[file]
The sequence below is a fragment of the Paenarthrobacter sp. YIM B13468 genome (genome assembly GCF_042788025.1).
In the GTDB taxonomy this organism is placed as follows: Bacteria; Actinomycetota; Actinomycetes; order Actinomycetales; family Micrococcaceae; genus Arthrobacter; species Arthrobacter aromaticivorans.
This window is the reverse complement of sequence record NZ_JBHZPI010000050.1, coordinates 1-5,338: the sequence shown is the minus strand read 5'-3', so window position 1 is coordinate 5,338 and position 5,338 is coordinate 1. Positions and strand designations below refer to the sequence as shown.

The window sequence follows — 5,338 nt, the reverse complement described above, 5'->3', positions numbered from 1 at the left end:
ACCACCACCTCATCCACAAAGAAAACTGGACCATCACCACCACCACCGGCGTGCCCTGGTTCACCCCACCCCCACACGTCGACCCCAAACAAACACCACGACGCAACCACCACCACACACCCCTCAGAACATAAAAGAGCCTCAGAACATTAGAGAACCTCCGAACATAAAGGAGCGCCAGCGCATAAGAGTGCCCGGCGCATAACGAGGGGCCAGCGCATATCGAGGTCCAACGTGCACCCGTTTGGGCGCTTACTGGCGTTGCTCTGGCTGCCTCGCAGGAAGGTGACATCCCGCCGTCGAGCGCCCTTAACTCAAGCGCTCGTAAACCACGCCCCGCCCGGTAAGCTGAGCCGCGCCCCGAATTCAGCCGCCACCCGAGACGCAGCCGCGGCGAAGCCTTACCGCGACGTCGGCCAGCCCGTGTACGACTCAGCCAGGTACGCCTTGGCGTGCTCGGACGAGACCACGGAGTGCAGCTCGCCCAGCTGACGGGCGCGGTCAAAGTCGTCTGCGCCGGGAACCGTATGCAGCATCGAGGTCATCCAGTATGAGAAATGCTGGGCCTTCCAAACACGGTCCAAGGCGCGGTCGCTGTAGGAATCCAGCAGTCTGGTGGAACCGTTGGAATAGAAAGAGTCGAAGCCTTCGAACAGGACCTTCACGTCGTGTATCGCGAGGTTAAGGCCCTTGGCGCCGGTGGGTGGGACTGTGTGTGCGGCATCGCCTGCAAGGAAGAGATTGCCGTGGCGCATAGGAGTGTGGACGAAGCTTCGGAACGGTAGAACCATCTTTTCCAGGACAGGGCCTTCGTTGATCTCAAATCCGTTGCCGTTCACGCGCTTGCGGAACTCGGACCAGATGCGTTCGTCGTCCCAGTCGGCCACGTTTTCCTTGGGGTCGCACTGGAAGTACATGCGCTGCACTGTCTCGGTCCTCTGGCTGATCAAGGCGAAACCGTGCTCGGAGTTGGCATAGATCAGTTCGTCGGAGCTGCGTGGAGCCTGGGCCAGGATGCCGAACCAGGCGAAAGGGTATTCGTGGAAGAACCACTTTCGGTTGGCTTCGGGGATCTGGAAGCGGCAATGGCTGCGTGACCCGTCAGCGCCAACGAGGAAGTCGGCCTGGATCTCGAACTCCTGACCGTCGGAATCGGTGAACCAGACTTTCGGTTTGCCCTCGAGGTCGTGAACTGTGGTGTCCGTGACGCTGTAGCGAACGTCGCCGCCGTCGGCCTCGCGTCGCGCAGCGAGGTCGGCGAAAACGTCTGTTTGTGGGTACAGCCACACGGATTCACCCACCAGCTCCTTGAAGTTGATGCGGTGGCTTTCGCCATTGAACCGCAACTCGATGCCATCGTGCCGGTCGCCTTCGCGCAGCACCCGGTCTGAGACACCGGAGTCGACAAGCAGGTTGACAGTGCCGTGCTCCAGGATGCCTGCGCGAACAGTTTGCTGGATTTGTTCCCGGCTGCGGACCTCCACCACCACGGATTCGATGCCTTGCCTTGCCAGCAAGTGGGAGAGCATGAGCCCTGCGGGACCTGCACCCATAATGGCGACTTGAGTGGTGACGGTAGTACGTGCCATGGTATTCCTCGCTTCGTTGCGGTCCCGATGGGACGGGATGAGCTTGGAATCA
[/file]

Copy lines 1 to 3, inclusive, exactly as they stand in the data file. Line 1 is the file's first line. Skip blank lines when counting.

The sequence below is a fragment of the Paenarthrobacter sp. YIM B13468 genome (genome assembly GCF_042788025.1).
In the GTDB taxonomy this organism is placed as follows: Bacteria; Actinomycetota; Actinomycetes; order Actinomycetales; family Micrococcaceae; genus Arthrobacter; species Arthrobacter aromaticivorans.
This window is the reverse complement of sequence record NZ_JBHZPI010000050.1, coordinates 1-5,338: the sequence shown is the minus strand read 5'-3', so window position 1 is coordinate 5,338 and position 5,338 is coordinate 1. Positions and strand designations below refer to the sequence as shown.